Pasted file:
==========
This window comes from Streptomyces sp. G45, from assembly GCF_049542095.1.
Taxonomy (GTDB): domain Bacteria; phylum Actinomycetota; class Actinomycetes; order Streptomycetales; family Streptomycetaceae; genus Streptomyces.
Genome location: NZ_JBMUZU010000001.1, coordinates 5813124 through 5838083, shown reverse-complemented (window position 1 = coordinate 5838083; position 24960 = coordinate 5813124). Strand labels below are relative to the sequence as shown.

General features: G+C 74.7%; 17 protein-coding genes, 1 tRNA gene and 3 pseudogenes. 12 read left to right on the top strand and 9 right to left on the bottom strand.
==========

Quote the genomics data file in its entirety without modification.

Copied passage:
This window comes from Streptomyces sp. G45, from assembly GCF_049542095.1.
Taxonomy (GTDB): domain Bacteria; phylum Actinomycetota; class Actinomycetes; order Streptomycetales; family Streptomycetaceae; genus Streptomyces.
Genome location: NZ_JBMUZU010000001.1, coordinates 5813124 through 5838083, shown reverse-complemented (window position 1 = coordinate 5838083; position 24960 = coordinate 5813124). Strand labels below are relative to the sequence as shown.

General features: G+C 74.7%; 17 protein-coding genes, 1 tRNA gene and 3 pseudogenes. 12 read left to right on the top strand and 9 right to left on the bottom strand.